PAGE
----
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Friday 28 November 2014

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 Frequently Asked Questions


 

What is a Taxonomy?

What is an Instance?

What is an Extension?

What is a Schema?

What is a Linkbase?

 

What is a Taxonomy?

An XBRL taxonomy is an electronic description and classification system for the contents of financial statements and other business reporting documents.

XBRL taxonomies can be regarded as extensions of XML Schema, augmented with written documentation and a number of additional XML Linking (XLink) files.

Taxonomies may represent hundreds or even thousands of individual business reporting concepts, mathematical and definitional relationships among them, along with text labels in multiple languages, references to authoritative literature, and information about how to display each concept to a user. (Source: XBRL International)

Access the latest taxonomy.

 

What is an Instance?

XBRL Instances contain the reported data with their values and "contexts" (e.g. currency or reporting period). Instances must be linked to at least one taxonomy which define their contexts, labels or references.

 

What is an Extension?

An XBRL extension is a taxonomy extends an existing base taxonomy. The extension taxonomy may include, exclude or change information from the base taxonomy. The extension can be regarded as an overlay which modifies the structure of the taxonomy, adds and prohibits elements, their labels, linking, order of appearance and other characteristics. The main idea behind an extension is to encourage business users to tailor the taxonomy to their specific needs, while using the elements of the base taxonomy to ensure comparability.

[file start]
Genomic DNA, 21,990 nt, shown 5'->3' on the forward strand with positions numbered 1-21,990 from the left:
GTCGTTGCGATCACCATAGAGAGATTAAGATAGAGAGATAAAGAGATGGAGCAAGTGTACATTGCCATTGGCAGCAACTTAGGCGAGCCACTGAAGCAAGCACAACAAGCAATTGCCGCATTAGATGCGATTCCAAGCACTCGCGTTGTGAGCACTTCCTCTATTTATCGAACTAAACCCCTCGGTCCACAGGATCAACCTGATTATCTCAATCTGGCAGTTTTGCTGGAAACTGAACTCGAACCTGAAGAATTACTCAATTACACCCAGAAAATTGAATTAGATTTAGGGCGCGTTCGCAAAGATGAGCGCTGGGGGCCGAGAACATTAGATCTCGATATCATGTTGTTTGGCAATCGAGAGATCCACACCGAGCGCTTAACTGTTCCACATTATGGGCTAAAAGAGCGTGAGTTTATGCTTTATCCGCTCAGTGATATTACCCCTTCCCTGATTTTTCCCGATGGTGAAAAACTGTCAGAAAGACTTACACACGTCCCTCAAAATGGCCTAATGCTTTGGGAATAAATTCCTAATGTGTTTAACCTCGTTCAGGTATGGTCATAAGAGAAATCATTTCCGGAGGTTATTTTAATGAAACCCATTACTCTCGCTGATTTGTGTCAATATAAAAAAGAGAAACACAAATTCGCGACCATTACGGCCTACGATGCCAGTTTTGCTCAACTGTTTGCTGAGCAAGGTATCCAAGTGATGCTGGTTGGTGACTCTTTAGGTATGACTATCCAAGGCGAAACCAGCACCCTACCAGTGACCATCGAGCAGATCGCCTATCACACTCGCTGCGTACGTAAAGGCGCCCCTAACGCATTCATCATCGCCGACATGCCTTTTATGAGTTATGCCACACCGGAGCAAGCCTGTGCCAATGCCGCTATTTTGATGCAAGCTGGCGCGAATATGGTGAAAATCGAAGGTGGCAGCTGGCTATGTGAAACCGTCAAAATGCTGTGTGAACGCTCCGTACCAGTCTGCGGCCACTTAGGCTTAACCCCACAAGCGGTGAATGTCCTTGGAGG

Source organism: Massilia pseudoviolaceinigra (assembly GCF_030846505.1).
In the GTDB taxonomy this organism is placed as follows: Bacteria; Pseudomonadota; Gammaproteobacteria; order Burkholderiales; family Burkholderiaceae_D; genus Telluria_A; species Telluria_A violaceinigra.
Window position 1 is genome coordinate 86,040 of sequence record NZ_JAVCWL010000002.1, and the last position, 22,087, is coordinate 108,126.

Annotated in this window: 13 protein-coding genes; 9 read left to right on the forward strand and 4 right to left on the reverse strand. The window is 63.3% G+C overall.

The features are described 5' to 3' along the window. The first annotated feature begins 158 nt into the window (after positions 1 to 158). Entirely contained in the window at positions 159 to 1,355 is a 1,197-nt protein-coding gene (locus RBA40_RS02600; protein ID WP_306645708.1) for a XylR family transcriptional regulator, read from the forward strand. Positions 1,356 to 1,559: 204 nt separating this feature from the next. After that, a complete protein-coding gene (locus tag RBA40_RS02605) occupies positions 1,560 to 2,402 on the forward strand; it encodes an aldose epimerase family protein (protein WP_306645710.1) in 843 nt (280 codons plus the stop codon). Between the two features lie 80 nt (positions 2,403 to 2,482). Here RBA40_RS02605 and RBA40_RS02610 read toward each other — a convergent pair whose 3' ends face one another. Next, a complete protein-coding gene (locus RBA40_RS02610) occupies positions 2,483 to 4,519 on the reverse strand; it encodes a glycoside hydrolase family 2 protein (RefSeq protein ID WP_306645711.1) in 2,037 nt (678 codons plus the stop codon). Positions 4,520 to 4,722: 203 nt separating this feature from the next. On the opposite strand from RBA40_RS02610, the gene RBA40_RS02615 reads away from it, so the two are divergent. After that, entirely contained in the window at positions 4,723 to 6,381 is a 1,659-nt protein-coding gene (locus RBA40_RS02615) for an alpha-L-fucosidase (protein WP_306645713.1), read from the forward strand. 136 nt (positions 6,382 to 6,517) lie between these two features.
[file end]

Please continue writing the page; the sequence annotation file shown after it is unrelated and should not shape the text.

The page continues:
What is a Schema?

XBRL Schemas together with linkbases define an XBRL taxonomy. The purpose of XBRL schemas is to define taxonomy elements (concepts) and give each concept a name and define its characteristics. It can be regarded as a container where elements and references to linkbases files are defined.

 

What is a Linkbase?

XBRL linkbases and XBRL Schemas define together an XBRL taxonomy. Taxonomies with only the core elements (concepts) defined in an XBRL Schema would be useless.

The purpose of XBRL linkbases is to combine labels and references to the concepts as well as define relationships between those concepts.

There are five different kinds of linkbases. Each has a special purpose:

  • The label linkbase
    The XBRL Consortium aim is to create and develop a world-wide standard for electronic business reporting. This requires for the taxonomies to represent business data in multiple language. Therefore it is possible to create an element (concept) in the taxonomy with labels in different languages and or for different purposes e.g. a short label PPE compared to its long label Property, plant and equipment. Those labels are stored and linked to their respective elements in a label linkbase.
  • The reference linkbase
    Most of the elements appearing in taxonomies refer to particular concepts defined by authoritature literature. The reference linkbase stores the relationships between elements and the references e.g. IAS, para 68. The layer does not store the regulations themselves but the source identification names and paragraphs.
  • The presentation linkbase
    Business reports are in general organised into identifiable data structures e.g. a Balance Sheet.  The presentation linkbase stores information about relationships between elements in order to properly organise the taxonomy content. This enables a taxonomy user to view a one dimensional representation of the elements.
  • The calculation linkbase
    The idea of a calculation linkbase is to improve quality of an XBRL report (XBRL instance). The calculation linkbase defines basic calculation validation rules (addition/substraction), which must apply for all instances of the taxonomy. For example two elements (concepts) A, B can be summed up to a third element (concept) C, such that C = A + B.
  • The definition linkbase
    The definition linkbase stores other pre-defined or self-defined relationships between elements. For example a relationship can be defined that the occurrence of one concept within an XBRL instance mandates the occurrence of other concepts.